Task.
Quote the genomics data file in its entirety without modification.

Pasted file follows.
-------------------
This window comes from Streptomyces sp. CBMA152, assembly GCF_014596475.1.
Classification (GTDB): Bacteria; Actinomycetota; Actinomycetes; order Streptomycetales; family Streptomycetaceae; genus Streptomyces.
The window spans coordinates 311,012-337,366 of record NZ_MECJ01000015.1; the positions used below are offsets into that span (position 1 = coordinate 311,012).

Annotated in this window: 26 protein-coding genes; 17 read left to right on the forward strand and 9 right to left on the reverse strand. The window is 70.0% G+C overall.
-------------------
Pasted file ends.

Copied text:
This window comes from Streptomyces sp. CBMA152, assembly GCF_014596475.1.
Classification (GTDB): Bacteria; Actinomycetota; Actinomycetes; order Streptomycetales; family Streptomycetaceae; genus Streptomyces.
The window spans coordinates 311,012-337,366 of record NZ_MECJ01000015.1; the positions used below are offsets into that span (position 1 = coordinate 311,012).

Annotated in this window: 26 protein-coding genes; 17 read left to right on the forward strand and 9 right to left on the reverse strand. The window is 70.0% G+C overall.